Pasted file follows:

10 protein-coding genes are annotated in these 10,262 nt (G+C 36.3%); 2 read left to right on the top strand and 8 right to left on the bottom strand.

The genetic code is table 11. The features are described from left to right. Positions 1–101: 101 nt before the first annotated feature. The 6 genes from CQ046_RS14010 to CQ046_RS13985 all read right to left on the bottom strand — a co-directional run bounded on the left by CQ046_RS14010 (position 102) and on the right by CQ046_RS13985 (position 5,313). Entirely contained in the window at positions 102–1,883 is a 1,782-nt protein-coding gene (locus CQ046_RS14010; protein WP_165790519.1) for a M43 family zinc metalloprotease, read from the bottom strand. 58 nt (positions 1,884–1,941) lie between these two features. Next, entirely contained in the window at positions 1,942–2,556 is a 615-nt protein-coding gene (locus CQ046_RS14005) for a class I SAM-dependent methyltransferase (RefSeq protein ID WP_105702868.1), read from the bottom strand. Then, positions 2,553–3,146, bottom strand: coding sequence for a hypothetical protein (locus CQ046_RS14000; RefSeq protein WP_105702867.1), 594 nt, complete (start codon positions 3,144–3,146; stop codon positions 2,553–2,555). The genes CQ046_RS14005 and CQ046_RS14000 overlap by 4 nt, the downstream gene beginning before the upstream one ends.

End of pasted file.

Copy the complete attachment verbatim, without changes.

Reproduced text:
10 protein-coding genes are annotated in these 10,262 nt (G+C 36.3%); 2 read left to right on the top strand and 8 right to left on the bottom strand.

The genetic code is table 11. The features are described from left to right. Positions 1–101: 101 nt before the first annotated feature. The 6 genes from CQ046_RS14010 to CQ046_RS13985 all read right to left on the bottom strand — a co-directional run bounded on the left by CQ046_RS14010 (position 102) and on the right by CQ046_RS13985 (position 5,313). Entirely contained in the window at positions 102–1,883 is a 1,782-nt protein-coding gene (locus CQ046_RS14010; protein WP_165790519.1) for a M43 family zinc metalloprotease, read from the bottom strand. 58 nt (positions 1,884–1,941) lie between these two features. Next, entirely contained in the window at positions 1,942–2,556 is a 615-nt protein-coding gene (locus CQ046_RS14005) for a class I SAM-dependent methyltransferase (RefSeq protein ID WP_105702868.1), read from the bottom strand. Then, positions 2,553–3,146, bottom strand: coding sequence for a hypothetical protein (locus CQ046_RS14000; RefSeq protein WP_105702867.1), 594 nt, complete (start codon positions 3,144–3,146; stop codon positions 2,553–2,555). The genes CQ046_RS14005 and CQ046_RS14000 overlap by 4 nt, the downstream gene beginning before the upstream one ends.